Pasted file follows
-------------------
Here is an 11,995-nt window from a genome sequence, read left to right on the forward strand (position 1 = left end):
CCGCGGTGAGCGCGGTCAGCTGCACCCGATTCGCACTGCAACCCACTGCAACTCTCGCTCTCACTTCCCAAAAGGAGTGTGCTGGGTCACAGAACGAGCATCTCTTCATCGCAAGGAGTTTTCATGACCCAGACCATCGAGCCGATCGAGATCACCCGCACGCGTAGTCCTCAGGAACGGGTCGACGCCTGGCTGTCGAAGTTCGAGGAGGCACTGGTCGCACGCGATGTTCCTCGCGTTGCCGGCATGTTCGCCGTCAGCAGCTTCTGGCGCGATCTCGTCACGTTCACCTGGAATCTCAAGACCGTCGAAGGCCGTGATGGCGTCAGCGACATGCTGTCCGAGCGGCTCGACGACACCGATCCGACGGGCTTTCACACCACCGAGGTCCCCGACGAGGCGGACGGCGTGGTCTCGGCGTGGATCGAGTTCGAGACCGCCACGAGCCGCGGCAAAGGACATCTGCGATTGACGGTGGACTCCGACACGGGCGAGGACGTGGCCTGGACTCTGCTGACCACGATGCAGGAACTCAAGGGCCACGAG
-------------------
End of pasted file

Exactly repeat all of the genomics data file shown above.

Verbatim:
Here is an 11,995-nt window from a genome sequence, read left to right on the forward strand (position 1 = left end):
CCGCGGTGAGCGCGGTCAGCTGCACCCGATTCGCACTGCAACCCACTGCAACTCTCGCTCTCACTTCCCAAAAGGAGTGTGCTGGGTCACAGAACGAGCATCTCTTCATCGCAAGGAGTTTTCATGACCCAGACCATCGAGCCGATCGAGATCACCCGCACGCGTAGTCCTCAGGAACGGGTCGACGCCTGGCTGTCGAAGTTCGAGGAGGCACTGGTCGCACGCGATGTTCCTCGCGTTGCCGGCATGTTCGCCGTCAGCAGCTTCTGGCGCGATCTCGTCACGTTCACCTGGAATCTCAAGACCGTCGAAGGCCGTGATGGCGTCAGCGACATGCTGTCCGAGCGGCTCGACGACACCGATCCGACGGGCTTTCACACCACCGAGGTCCCCGACGAGGCGGACGGCGTGGTCTCGGCGTGGATCGAGTTCGAGACCGCCACGAGCCGCGGCAAAGGACATCTGCGATTGACGGTGGACTCCGACACGGGCGAGGACGTGGCCTGGACTCTGCTGACCACGATGCAGGAACTCAAGGGCCACGAG